The pacing this time out is increased and steadier. The film begins with a great suspenseful sequence that jump starts the hearts of the audience. The character introductions are more tightly woven together, allowing for the film to keep moving forward instead of lingering. The kills are nicely interspersed throughout the movie to maintain the tone it sets from the start. It keeps an audience gripped into the film as the terror continually stalks these characters.
Speaking of such, we are treated to some charismatic and enjoyable characters this time out with more distinct personalities than before. The actors in the prominent roles such as John Furey, Amy Steel, and Stu Charno are great and memorable. Furey nicely projects Paul Holt’s maturity and level headed sensibility while still being a light-hearted, fun loving guy. Ginny is a fun challenge for Paul, but it is clear they have a lot of affection for one another. Amy Steel portrays her with a lot of likability showcasing an assertive attitude that is playful. She displays intelligence while still being able to have fun. Ginny has enough strength to carry her through the madness of the climax, but surely shows moments of vulnerability. I also really love Stu Charno’s prankster Ted. He’s all kinds of fun playing some elaborate and inventive practical jokes on his friends. He keeps the tone light at times, and because of Charno’s charisma, he is instantly entertaining. He makes things lively and vibrant while never descending into bad one liners and wisecracks. He’s a very realistic friend that many people have who just likes to have a great time, and an even better night out on the town. However, this never betrays the overall tone of the movie, it merely enhances the versatile enjoyment of the picture. The chemistry of this cast is some of the franchise’s best, and even the supporting cast gets fine opportunities to add to the flavor of the picture.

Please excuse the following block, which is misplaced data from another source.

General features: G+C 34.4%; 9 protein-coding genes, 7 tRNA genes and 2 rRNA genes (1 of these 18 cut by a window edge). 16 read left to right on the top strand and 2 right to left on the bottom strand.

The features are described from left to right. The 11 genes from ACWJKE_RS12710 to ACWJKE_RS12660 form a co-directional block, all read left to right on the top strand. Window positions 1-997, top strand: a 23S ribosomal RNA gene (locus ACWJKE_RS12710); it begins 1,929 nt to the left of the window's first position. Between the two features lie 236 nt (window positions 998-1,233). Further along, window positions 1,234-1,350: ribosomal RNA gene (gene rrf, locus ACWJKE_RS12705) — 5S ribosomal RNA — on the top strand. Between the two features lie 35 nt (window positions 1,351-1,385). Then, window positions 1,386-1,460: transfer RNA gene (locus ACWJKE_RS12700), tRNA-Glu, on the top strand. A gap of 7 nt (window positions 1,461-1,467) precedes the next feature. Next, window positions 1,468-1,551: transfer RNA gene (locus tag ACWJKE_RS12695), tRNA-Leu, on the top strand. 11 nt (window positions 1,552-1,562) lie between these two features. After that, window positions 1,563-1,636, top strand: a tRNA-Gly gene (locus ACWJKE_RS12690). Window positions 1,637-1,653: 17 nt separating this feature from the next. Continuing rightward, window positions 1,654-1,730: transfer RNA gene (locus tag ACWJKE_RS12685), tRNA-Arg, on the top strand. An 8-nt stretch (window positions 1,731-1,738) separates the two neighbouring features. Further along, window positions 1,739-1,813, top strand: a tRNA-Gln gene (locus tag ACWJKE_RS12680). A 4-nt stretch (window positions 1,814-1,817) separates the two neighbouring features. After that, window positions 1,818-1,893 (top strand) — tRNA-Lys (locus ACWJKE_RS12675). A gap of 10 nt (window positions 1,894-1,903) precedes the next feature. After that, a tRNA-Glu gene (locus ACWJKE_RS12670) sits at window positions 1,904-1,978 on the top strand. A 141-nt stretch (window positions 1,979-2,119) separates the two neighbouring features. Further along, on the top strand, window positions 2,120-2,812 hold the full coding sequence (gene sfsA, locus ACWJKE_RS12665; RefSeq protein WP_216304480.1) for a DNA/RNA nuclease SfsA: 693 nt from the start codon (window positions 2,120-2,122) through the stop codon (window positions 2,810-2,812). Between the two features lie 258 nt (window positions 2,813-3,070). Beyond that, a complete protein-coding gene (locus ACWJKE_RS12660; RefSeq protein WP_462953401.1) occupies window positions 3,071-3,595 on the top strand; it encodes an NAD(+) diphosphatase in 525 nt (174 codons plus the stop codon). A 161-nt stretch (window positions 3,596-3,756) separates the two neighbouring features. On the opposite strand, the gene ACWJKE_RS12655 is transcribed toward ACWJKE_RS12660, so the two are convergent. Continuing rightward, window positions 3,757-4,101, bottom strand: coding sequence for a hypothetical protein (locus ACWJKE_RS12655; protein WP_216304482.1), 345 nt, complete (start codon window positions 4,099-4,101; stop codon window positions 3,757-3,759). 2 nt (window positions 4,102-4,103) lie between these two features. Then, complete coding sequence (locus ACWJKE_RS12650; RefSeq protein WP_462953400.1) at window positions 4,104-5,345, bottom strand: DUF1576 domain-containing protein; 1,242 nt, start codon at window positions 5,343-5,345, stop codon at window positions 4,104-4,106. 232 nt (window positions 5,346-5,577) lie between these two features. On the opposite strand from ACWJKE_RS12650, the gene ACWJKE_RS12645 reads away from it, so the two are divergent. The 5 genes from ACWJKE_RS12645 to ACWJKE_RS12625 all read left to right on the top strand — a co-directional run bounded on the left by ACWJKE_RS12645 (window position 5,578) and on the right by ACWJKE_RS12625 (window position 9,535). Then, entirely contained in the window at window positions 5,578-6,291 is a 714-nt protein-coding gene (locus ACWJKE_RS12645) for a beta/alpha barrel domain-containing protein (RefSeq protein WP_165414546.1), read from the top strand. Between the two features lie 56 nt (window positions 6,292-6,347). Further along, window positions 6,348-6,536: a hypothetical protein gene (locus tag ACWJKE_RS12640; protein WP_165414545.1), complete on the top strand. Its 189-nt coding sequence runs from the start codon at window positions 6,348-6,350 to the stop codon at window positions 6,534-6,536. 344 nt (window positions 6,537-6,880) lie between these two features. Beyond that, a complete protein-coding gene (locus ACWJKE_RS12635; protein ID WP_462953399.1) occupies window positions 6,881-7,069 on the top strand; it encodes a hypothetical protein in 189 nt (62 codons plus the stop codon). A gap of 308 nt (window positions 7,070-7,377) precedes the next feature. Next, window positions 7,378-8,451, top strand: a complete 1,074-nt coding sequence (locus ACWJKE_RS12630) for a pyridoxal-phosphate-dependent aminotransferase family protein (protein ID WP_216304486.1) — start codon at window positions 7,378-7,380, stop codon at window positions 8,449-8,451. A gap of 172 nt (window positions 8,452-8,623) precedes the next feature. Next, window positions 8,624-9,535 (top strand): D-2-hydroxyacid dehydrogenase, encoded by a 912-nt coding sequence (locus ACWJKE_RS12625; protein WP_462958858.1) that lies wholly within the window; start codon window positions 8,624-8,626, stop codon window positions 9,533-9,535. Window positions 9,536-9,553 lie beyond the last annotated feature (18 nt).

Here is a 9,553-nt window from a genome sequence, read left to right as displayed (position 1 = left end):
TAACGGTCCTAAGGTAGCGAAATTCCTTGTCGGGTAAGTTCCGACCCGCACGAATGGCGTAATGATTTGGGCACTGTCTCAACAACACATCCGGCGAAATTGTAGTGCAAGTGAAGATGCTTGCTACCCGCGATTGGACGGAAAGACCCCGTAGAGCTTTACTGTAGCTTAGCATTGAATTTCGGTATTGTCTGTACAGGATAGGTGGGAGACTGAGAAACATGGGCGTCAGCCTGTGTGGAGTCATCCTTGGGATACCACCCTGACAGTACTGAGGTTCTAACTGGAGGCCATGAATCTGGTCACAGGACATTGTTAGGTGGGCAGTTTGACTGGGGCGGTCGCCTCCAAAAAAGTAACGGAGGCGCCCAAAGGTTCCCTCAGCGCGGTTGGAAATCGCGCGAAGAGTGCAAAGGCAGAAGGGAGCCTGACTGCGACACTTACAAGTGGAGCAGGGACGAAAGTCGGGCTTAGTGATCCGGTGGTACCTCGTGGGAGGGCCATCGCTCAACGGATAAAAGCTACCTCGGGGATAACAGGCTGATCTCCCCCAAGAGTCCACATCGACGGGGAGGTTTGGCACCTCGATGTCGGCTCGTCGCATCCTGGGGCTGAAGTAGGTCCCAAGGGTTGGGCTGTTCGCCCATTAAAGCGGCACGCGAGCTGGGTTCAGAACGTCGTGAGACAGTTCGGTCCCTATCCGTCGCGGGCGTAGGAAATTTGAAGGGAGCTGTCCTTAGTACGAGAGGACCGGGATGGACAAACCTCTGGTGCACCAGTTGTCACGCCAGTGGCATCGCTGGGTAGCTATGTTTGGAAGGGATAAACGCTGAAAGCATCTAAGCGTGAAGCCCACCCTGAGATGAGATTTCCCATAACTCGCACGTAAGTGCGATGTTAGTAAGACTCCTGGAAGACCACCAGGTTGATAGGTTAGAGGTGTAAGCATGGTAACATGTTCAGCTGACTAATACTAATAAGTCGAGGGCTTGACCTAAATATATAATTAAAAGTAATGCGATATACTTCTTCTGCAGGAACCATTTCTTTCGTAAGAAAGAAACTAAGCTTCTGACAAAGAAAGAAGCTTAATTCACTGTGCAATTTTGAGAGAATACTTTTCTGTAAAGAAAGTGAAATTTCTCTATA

Director Steve Miner gives this film some solid suspense and tension in every potential stalk-and-slash scene. From all accounts, he had heavy influence from Mario Bava with this film, and it really helped deliver a great first sequel. Miner knows how to handle his acting talents well and balance them out evenly to excellent effect. Everything is shot very well to enhance the slight unsettling vibe flowing through the film. The addition of the storm during the climax was an excellent touch. It just adds more to the atmosphere and intensity of the sequence, but it never dominates or disrupts what each individual scene is doing, tone wise.